3 years ago

  • Keywords 2nd-opinion removed

@dd32 Thanks for the patch and the detailed explanation. I should've known better than to try to be parsimonious.

Please revert and test properly before commiting again.

@jadpm I am unable to reproduce the issue as you've described it. If you're still experiencing the problem after the upcoming commit to address the issue as described by @dd32, please post here with more details, including plugins (I know you said "vanilla", but just to be sure), and info about your WP environment - particularly, whether you have any object caching enabled.

#25 @boonebgorges
3 years ago

  • Resolution set to fixed
  • Status changed from reopened to closed

In 37712:

Query: After [37692], don't skip set_found_posts() when no posts are found.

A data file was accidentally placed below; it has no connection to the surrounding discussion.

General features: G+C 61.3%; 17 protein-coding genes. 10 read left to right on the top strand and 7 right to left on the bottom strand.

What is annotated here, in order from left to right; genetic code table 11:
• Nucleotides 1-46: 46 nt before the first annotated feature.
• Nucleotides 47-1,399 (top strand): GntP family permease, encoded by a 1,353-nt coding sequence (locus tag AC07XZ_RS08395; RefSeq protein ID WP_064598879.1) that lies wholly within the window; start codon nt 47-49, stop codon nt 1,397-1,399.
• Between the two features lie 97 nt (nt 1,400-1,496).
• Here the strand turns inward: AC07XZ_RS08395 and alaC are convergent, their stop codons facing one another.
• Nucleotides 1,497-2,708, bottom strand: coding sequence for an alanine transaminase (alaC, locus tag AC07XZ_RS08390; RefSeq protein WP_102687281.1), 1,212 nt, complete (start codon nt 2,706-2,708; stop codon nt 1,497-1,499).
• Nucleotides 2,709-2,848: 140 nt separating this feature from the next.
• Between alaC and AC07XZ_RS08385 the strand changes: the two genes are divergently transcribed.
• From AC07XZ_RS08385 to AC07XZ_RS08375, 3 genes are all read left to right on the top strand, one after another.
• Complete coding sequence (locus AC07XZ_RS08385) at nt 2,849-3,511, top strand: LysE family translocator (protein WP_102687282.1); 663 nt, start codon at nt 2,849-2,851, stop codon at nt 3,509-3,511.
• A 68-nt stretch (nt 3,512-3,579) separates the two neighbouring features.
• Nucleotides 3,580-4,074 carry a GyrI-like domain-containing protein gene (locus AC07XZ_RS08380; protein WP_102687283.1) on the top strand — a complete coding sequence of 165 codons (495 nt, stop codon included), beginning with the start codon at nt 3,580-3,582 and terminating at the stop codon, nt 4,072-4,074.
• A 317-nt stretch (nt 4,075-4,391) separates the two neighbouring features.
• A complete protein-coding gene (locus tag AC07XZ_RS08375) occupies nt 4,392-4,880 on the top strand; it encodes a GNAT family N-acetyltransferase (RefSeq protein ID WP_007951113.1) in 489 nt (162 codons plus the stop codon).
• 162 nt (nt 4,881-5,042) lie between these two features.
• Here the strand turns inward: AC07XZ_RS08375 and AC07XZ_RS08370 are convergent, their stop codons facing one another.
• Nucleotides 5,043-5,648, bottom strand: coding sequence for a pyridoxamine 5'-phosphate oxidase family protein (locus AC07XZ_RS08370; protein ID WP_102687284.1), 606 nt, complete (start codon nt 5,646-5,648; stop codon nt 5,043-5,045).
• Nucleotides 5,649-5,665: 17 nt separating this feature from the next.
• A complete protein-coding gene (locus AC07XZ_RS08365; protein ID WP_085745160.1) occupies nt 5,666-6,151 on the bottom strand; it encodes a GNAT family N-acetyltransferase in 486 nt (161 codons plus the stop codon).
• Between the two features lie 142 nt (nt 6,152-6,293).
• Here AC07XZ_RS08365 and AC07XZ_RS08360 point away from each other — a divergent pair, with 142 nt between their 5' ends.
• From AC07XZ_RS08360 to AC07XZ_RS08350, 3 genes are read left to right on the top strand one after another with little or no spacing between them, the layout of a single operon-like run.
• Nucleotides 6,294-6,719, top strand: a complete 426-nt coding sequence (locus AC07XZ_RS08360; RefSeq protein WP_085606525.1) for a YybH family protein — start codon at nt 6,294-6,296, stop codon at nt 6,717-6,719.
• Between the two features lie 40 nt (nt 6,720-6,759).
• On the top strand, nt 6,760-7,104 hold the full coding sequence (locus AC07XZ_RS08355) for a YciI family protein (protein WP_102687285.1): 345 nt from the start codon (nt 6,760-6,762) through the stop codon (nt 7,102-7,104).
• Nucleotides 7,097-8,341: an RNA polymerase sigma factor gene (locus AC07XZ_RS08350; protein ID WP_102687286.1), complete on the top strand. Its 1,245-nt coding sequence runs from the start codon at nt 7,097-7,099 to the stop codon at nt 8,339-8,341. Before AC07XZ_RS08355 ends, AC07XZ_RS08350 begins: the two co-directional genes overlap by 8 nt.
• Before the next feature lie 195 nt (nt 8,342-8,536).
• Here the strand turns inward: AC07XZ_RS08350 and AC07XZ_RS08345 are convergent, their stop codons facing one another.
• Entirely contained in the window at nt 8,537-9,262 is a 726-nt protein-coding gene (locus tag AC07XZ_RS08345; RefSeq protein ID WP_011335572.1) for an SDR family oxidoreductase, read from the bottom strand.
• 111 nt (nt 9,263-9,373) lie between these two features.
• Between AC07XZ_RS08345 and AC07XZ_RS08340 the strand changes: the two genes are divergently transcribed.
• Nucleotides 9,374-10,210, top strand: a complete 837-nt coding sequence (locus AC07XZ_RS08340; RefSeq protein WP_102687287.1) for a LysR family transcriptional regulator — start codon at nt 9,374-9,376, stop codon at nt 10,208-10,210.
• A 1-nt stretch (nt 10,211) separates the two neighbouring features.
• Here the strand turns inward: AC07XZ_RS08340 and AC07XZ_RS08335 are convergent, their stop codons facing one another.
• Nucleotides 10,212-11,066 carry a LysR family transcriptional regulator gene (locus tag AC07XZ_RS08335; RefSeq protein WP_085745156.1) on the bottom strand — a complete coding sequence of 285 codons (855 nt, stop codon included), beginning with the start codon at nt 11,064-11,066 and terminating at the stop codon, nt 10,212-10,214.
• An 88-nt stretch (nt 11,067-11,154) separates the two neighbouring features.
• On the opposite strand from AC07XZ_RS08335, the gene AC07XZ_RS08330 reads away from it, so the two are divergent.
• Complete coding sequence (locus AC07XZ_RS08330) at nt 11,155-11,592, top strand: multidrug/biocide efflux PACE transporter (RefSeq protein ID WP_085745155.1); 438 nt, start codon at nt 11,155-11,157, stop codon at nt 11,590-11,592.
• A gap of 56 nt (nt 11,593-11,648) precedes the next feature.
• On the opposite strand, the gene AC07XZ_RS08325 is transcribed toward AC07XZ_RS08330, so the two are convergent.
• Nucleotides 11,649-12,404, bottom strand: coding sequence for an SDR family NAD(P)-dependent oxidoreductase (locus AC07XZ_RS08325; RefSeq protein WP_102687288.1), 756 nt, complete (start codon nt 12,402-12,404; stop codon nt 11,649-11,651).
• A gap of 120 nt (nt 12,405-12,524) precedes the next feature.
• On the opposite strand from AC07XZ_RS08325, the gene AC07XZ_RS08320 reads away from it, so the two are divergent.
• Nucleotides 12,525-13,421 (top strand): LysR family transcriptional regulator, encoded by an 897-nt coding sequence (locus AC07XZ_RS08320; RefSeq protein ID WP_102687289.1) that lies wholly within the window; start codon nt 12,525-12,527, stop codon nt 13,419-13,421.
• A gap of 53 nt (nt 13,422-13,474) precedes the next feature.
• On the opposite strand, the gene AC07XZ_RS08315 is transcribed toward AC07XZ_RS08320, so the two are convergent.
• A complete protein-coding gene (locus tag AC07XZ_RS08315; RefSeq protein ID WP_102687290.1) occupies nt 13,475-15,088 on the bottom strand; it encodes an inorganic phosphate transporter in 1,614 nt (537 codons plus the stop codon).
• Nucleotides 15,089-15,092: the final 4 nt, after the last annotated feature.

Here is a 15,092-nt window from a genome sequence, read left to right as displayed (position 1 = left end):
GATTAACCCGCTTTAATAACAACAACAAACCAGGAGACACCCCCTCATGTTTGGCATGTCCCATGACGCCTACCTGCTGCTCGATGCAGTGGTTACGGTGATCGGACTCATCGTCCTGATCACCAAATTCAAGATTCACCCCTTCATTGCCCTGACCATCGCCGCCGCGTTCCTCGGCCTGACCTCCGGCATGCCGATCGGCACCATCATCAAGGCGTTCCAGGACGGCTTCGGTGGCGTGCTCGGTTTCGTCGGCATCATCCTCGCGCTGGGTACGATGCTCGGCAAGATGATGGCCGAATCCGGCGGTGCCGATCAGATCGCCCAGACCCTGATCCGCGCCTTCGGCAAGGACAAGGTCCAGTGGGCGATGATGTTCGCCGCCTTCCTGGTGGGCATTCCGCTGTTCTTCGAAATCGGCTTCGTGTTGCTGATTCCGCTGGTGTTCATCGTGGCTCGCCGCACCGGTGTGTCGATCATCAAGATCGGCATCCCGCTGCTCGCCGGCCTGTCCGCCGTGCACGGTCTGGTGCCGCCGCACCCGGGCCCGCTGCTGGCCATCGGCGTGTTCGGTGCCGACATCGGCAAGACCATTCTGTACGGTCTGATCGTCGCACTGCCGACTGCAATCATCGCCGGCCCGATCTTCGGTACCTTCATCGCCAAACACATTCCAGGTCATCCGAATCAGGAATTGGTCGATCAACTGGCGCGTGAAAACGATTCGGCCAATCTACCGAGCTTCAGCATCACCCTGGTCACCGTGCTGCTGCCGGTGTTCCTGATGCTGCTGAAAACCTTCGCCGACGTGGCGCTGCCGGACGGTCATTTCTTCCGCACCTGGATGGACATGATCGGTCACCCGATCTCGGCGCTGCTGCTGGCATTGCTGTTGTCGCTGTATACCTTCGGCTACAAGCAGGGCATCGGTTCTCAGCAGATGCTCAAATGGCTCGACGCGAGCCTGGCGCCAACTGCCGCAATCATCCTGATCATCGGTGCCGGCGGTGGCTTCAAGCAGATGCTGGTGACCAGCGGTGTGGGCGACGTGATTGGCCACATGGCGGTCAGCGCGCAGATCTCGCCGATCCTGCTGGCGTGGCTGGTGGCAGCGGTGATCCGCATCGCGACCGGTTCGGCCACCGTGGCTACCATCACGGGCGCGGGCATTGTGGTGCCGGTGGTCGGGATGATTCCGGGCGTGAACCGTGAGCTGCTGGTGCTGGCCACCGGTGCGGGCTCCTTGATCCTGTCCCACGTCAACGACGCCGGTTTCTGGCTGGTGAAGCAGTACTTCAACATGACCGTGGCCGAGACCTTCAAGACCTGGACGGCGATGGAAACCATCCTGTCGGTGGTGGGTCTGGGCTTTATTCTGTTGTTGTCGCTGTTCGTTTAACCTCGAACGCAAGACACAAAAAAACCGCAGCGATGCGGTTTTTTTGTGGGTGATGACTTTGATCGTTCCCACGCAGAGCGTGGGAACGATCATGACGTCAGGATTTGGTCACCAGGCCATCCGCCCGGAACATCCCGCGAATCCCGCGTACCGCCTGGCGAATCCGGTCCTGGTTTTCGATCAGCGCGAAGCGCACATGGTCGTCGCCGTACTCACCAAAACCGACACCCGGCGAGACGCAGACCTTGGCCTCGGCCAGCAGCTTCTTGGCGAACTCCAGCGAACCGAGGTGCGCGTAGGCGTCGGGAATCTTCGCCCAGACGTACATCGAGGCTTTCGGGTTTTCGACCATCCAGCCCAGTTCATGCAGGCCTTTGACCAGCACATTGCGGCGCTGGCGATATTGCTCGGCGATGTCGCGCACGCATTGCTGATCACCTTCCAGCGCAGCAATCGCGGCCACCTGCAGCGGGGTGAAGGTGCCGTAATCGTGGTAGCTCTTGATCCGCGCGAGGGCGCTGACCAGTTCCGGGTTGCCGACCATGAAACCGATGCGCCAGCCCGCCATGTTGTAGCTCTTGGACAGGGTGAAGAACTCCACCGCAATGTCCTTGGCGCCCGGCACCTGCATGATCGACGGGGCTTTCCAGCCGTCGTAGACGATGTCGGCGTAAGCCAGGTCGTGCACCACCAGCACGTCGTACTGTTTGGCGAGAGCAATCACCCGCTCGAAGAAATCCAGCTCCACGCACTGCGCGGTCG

The 'found_posts' filter must continue to run for plugins manipulating post
results via filter.

Props dd32.
Fixes #36687.

#26 @jadpm
3 years ago

I could not replicate the very same issue on a new and clean installation. However, I am getting erratic outcomes on a fairly complex plugin that does custom queries which used to work properly before the changeset 37692 and it is still not working with the latests SVN trunk version. Note that it does work properly on 4.5.2 and on SVN before that changeset.

I did manage to replicate a small erratic behavior that might suggest that there are indeed side effects on those changes.

Queries executed on AJAX calls are getting wrong found_posts and max_num_pages properties. On a local site I have, with just three posts, I am getting a count of 4 found posts, which is obviously wrong. The queries on my plugin, on the other hand, are getting 0 post founds.

To replicate this small test case:

  • Install a SVN trunk copy of WordPress
  • Create 3 posts. I could reproduce the erratic behavior with also 5, 6 and so on posts (the magic number seems to be 4...)